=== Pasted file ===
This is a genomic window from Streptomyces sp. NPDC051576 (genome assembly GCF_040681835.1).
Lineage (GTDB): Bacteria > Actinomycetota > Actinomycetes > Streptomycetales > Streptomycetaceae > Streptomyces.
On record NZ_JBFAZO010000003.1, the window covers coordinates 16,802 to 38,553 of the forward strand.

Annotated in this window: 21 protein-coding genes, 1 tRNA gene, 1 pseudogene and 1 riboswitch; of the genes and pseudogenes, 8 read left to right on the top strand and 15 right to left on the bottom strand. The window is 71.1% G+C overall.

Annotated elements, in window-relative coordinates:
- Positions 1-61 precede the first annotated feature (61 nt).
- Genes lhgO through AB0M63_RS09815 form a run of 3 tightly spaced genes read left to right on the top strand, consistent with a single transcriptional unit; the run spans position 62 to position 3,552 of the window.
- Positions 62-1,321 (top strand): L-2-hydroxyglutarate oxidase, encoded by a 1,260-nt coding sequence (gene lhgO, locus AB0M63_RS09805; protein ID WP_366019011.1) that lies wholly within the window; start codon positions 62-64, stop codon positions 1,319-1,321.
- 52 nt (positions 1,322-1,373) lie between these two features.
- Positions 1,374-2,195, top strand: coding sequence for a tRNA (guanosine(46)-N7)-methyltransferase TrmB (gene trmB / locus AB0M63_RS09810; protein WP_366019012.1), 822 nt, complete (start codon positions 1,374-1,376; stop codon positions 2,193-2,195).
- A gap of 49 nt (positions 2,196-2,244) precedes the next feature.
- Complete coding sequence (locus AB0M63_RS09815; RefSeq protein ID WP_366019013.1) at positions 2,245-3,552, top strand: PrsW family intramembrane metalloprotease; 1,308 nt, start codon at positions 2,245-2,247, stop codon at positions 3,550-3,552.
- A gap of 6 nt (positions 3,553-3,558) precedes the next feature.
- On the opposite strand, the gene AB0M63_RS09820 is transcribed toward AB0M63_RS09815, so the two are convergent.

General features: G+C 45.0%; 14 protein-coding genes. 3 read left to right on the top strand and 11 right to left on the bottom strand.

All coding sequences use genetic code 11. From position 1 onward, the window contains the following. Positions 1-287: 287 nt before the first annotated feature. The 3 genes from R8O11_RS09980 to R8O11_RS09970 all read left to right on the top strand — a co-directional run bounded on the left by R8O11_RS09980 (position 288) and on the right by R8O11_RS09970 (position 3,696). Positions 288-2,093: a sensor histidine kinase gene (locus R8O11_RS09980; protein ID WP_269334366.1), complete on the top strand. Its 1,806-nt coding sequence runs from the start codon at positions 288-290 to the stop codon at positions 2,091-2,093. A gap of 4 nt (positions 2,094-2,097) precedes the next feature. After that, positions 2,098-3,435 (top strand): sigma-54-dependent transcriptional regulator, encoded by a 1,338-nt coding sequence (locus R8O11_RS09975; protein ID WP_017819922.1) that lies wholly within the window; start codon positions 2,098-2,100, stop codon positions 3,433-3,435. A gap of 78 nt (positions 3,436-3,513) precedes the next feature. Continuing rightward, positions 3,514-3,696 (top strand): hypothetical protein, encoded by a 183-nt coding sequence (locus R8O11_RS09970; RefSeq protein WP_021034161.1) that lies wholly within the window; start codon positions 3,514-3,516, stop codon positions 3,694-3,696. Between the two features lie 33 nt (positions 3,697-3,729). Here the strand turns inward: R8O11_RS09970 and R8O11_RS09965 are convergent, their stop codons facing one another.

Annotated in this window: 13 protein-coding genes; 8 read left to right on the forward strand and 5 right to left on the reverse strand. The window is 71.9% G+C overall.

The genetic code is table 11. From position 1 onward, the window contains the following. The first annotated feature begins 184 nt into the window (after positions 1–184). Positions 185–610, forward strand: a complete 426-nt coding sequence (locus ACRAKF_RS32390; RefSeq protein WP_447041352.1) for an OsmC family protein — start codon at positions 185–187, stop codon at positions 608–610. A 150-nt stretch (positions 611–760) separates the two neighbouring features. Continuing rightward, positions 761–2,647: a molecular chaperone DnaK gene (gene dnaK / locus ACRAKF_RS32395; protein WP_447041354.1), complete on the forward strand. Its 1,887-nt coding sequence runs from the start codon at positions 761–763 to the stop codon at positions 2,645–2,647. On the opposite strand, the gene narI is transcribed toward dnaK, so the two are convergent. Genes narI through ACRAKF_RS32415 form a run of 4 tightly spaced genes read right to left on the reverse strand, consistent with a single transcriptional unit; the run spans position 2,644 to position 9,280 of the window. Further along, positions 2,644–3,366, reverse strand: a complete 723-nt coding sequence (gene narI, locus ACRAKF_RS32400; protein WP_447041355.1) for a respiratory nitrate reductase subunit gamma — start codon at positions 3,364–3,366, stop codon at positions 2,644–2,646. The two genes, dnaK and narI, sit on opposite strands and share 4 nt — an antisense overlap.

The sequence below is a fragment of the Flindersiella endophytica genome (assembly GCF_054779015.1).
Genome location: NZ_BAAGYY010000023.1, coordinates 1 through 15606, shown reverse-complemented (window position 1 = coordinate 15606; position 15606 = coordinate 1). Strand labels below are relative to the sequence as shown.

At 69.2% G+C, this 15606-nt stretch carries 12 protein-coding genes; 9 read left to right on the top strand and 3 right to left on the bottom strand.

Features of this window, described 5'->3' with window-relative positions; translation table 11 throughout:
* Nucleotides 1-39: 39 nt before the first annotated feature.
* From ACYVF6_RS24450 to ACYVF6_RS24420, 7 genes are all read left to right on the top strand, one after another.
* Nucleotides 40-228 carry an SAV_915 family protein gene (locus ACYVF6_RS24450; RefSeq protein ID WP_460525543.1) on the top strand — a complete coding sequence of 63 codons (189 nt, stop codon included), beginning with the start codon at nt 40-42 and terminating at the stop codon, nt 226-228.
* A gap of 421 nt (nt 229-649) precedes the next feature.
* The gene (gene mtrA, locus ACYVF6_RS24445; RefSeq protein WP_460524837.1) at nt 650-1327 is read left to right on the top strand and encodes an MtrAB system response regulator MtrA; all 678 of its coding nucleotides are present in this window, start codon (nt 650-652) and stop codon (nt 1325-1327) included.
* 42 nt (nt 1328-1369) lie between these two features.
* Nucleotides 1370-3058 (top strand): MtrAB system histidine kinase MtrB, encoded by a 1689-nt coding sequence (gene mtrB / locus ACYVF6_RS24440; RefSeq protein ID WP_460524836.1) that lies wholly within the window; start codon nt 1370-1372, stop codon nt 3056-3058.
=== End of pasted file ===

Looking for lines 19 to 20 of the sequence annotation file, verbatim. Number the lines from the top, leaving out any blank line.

The sequence below is a fragment of the Flindersiella endophytica genome (assembly GCF_054779015.1).
Genome location: NZ_BAAGYY010000023.1, coordinates 1 through 15606, shown reverse-complemented (window position 1 = coordinate 15606; position 15606 = coordinate 1). Strand labels below are relative to the sequence as shown.